Taking Ambiguity to Reality: Robust Agents Cannot Trust the Data Too Much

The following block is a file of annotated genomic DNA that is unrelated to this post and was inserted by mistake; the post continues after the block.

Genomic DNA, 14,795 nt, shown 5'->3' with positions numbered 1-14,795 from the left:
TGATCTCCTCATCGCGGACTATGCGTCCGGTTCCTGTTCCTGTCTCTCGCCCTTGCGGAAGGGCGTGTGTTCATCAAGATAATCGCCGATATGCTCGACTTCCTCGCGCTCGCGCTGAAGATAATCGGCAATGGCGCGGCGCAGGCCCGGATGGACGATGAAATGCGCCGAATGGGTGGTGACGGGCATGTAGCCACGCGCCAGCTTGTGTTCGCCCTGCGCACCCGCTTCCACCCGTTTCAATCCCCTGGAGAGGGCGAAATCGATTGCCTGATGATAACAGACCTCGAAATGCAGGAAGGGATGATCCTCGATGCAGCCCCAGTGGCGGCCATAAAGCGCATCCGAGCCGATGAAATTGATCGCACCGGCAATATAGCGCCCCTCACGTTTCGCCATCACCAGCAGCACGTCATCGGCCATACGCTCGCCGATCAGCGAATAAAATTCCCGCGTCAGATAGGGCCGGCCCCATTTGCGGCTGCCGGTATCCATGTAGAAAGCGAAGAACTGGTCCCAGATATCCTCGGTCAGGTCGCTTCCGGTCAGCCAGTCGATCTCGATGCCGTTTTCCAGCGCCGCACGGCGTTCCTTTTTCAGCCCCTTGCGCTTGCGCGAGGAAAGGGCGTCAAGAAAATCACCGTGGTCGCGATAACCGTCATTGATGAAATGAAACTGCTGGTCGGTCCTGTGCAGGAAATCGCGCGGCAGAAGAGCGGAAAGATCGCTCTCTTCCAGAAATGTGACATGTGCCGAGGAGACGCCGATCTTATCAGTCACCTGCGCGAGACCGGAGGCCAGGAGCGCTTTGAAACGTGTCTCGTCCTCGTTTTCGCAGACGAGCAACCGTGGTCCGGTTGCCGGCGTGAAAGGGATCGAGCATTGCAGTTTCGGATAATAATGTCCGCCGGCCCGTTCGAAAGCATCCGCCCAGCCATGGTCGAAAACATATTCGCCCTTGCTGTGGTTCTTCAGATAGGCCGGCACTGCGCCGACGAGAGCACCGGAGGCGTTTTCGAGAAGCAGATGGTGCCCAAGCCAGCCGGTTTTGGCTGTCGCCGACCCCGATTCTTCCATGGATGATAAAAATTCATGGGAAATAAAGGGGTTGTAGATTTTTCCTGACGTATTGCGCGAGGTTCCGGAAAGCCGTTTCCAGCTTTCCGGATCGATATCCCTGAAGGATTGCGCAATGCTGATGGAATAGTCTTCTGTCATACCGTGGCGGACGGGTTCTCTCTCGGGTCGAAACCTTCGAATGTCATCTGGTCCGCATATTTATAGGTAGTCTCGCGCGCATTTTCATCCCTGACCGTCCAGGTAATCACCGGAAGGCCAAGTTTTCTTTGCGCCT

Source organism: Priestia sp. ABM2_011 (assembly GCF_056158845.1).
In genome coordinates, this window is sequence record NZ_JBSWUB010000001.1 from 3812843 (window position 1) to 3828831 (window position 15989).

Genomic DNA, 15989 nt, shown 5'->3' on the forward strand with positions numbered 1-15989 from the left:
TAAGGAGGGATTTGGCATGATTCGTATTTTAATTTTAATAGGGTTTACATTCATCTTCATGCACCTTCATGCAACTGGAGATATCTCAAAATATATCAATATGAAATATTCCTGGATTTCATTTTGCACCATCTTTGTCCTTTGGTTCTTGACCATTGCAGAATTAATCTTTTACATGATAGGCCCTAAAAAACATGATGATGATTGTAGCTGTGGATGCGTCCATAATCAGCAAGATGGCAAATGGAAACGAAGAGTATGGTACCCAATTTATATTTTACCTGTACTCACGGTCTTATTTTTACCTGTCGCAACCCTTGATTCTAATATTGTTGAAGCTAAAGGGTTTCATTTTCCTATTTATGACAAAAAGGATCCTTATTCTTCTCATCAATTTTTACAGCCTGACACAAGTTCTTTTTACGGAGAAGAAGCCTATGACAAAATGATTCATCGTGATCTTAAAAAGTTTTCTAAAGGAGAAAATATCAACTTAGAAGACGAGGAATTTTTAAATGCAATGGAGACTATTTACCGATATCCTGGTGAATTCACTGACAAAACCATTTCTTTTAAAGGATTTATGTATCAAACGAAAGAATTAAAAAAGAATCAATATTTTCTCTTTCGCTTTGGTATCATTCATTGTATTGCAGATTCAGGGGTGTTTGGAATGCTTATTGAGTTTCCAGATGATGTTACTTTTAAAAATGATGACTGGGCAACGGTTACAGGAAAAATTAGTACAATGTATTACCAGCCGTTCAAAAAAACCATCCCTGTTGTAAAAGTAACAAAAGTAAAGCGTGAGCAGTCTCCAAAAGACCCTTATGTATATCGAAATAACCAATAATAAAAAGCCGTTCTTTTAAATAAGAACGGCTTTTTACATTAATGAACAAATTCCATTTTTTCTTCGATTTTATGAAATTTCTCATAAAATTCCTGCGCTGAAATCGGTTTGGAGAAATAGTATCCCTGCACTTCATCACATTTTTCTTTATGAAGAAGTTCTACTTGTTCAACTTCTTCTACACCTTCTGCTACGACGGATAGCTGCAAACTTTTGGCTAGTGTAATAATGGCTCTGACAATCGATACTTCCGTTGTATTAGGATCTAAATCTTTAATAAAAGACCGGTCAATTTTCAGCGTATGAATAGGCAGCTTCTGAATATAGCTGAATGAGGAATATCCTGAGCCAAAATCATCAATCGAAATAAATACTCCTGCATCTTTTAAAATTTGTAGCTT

Ambiguity aversion in dynamic models is motivated by the presence of unknown time-varying features, which agents do not understand and cannot theorize about. We analyze the consequences of this assumption for economic agents and model builders, who typically need to estimate a model, e.g., to implement optimal robust decision rules or to quantify the equilibrium price of ambiguity. We show that in such contexts robust estimation methods are essential for (i) limiting the sensitivity of robust policies to abnormal time-varying features and (ii) drawing coherent inference on equilibrium variables. We propose a general robust estimation methodology, applicable to many economic settings of ambiguity. In the robust portfolio problem, unknown time-varying features in expected returns or rare events generate large utility losses, which are successfully bounded by our robust approach. Time-varying features can also produce large biases in estimated equilibrium risk or ambiguity premia, while in incomplete derivative markets they tend to systematically produce overestimated bid-ask spreads. We show that a good fraction of these biases can be eliminated, using our robust estimation approach. Finally, in a real-data application with ambiguous predictability our robust approach consistently produces both portfolio weights largely insensitive to abnormal data constellations and larger out-of-sample utilities.
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